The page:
Welcome back to Junkfood Cinema. What we do here, besides significantly skew the national cholesterol averages, is to blur the line between the worlds of bad movies and worse food. Like junk food, we recognize the lack of substantial value in these movies as far as film school dieticians are concerned, but we will still happily and lovingly scarf down box after box of sweet, frosted VHS tape… (Our metaphors have mixed like as similes allusion parable — sorry, third sugar stroke today). Where this approach becomes fuzzy, like gravy-left-on-the-counter-for-eight-days fuzzy, is when a bad restaurant is at the center of a bad movie. As devoid of taste as either the restaurant or movie (or both) may be, we can’t help but find ourselves wishing we could slip the surly bonds of reality and cross through the screen. We also wish the bonds of Fazoli’s hours of operation weren’t so surly, to say nothing of its night security guard. Such is the case with Nickelodeon’s 1997 fatsterpiece Good Burger. It began life as a sketch on the comedy/variety show All That, and then someone decided this marvel of noncomedy was worthy of a filmic adaptation. I guess that sketch where Amanda Bynes screams at people didn’t quite have the legs as did a sketch that boldly draws attention to the … ineptitude of fast food employees. Inspired by a recent article in the New York Times, in which restaurant reviewer Pete Wells eviscerates Guy Fieri’s Times Square cafe by simply […]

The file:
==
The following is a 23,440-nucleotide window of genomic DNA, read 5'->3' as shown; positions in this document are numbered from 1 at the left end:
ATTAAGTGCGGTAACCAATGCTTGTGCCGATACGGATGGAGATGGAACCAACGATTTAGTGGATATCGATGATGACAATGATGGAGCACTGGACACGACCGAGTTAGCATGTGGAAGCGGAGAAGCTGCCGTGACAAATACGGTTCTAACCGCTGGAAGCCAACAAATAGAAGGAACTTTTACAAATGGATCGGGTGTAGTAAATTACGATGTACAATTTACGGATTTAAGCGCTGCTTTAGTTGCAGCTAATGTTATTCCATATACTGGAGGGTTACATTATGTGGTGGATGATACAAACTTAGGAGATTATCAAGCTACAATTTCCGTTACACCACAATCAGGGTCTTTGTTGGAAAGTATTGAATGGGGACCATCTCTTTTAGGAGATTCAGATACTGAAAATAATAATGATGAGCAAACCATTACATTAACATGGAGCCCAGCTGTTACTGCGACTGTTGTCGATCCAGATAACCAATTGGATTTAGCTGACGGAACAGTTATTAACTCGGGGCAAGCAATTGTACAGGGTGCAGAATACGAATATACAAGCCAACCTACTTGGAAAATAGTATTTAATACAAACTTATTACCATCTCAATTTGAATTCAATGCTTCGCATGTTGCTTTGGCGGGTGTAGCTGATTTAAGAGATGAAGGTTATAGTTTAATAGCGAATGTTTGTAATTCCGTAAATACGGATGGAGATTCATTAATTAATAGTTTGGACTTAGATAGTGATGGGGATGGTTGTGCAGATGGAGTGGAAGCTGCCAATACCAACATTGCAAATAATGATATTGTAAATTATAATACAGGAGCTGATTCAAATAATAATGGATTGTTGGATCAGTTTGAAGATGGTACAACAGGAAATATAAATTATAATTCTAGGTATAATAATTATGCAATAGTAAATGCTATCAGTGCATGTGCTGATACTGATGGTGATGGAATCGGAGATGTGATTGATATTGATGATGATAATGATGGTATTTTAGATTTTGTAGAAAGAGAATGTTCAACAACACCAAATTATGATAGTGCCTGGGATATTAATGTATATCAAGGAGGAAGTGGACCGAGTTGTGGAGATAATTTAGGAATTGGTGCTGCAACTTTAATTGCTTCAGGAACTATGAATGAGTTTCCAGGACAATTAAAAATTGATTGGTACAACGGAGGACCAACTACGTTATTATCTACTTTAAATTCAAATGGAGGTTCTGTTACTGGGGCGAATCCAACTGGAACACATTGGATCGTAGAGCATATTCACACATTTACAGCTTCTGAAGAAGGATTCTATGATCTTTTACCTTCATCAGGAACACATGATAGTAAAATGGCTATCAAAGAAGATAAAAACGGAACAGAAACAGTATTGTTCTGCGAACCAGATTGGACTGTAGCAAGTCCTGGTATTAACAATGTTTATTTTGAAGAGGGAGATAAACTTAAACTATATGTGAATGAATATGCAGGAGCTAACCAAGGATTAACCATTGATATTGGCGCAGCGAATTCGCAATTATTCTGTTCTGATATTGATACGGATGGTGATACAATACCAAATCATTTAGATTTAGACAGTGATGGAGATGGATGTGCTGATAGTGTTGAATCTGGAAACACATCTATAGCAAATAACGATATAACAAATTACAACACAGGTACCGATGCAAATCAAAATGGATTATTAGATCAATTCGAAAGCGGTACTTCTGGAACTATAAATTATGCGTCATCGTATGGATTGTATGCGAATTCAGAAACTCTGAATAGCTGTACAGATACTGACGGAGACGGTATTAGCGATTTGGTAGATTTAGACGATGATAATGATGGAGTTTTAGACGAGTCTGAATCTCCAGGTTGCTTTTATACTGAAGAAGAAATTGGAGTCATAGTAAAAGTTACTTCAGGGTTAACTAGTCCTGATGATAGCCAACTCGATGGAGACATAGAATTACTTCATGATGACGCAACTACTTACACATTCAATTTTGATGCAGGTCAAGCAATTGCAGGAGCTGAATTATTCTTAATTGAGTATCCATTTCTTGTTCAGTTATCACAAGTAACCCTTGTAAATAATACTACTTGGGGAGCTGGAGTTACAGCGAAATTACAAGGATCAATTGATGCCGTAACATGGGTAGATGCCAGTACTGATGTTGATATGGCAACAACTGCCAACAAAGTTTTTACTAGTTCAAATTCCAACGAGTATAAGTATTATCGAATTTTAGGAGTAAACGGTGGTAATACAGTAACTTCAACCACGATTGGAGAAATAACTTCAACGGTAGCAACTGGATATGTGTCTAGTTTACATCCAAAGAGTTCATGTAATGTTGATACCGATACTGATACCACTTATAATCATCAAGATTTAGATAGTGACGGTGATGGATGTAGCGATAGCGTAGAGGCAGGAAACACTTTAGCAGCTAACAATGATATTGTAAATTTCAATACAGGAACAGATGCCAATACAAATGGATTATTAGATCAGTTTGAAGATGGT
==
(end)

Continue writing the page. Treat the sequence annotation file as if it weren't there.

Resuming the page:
I’m going to force the interwebs to take a momentary break from continuing to go nuts over Watchmen this weekend and take a look at a couple of documentaries below the radar…

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published: 01.28.2015
published: 01.28.2015
published: 01.28.2015
published: 01.27.2015

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